Old Glory, New Story

Now, I haven't seen footage from the 1966 NCAA championship basketball game between Texas Western and Kentucky, but from what I do know of ball in that era, it was a pretty 2-dimensional, ground-bound game (ie. not much dunking, much less reverse dunking). I also don't think there was much in the way of behind-the-back or alley-oop passing off the glass during the college games of that era, either.

Yet all of the above appear in the TV commercial and official trailer for the movie Glory Road, which pays tribute to Texas Western's all-black starting five and is coming soon to a theatre near you, courtesy of the Walt Disney Company.

Did Disney feel they needed to "blackify" the basketball action scenes to make Glory Road more "authentic" and/or marketable? How can we juxtapose this with the movie's implicit message that that was then and today we live in a purportedly post-racial America?

What is the difference between creative license in an artistic work and historical revisionism? Does the answer to that question change given the racial overtones involved?

Jerry Bruckheimer, "Mr. Blockbuster" and Glory Road's producer, has been quoted on IMDB as saying: "We are in the transportation business. We transport audiences from one place to another."

In this case, he apparently neglects to mention that you have to ride at the back of the bus on the way there.


2 responses to Old Glory, New Story

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  1. Mark Yacoub says:

    "Did Disney feel they needed to "blackify" the basketball action scenes to make Glory Road more "authentic" and/or marketable?"

    I did not feel that the dunks and the alley-oops present in this movie were done to make the movie "blacker". Last year I had to read the book "And the Walls Came Tumbling Down: The Basketball Game That Changed American Sports". It was a book explaining the details of that fateful game. You are right about the fact that the game was 2-dimensional. There was very little dunking or behind the back passes. Often times the author and even the players from the actual game that the author interviewed would say that the game was boring.

    Well how do you make a basketball game that is boring interesting? You add dunks, you add difficult passes. It has nothing to do with the fact that black people were playing the game so they had to produce in a street ball type of manner. It just so happens that dunks happen to be the most exciting part of the game. You can clearly see this in the popularity of the dunk competition during the all-star weekend.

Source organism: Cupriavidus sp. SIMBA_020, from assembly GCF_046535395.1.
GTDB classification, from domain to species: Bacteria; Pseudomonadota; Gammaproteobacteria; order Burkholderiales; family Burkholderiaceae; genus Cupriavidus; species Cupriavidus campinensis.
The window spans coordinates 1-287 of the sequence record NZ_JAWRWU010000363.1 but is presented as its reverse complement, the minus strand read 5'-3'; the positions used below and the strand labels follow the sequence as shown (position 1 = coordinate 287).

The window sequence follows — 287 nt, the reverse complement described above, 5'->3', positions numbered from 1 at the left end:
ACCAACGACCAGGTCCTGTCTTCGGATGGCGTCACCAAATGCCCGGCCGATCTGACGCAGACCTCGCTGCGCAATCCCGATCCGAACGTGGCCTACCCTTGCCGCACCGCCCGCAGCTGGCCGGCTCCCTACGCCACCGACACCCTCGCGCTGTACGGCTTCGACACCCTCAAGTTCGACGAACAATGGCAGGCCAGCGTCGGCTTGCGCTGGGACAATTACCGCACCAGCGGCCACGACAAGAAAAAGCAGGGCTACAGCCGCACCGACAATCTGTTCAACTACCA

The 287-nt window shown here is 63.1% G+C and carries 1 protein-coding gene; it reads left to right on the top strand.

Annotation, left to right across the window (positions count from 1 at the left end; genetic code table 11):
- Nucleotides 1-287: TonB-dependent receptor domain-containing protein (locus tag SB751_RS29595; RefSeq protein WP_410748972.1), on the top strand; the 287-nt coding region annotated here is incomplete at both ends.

So no, in my opinion, the movie did not add dunks to try to make the movie appear more black. The dunks in the movie are the same dunks that players like Yao Ming or Nestorovic can perform. They are dunks done by tall players. Their skin colour doesn't matter. It's their size. The dunks are added to the movie to add a sense of excitement. As you mentioned, Jerry Bruckheimer was the producer of this movie. Most of his movies involve something blowing up. Well if he can't blow something up in this movie, he has to throw some kind of explosive action in it and he decided that dunks were sufficient.

  2. Elyse Laughton says:

    This movie, "Glory Road," can portray an intensified relationship that sport has with the media. Disney, one of the big corportations that have control over a lot of the media, is able to control what one sees. It may be that this game was boring, but to those living in that time period it was not. It was significant. This intensified game shown throughout the movie, with dunks and alley-oops can present what society now wants in sports. Watching a game from the past with different skill levels and a different speed of players may not be interesting to the present public. It is possible that the media (in this case Disney) wanted to increase their revenue for this movie. With increased action and intense scenes, including new skills, the population is more likely to watch this movie. Now I don't mind watching basketball but it is not something I do on a regular basis, but seeing the previews for this movie I wanted to go and see it, which is what I did. So although there is a significant race issue throughout the movie I don't believe that Disney tries to "blackify" the sport, but the company is instead interested in revenue and satisfying the enternainment consumer.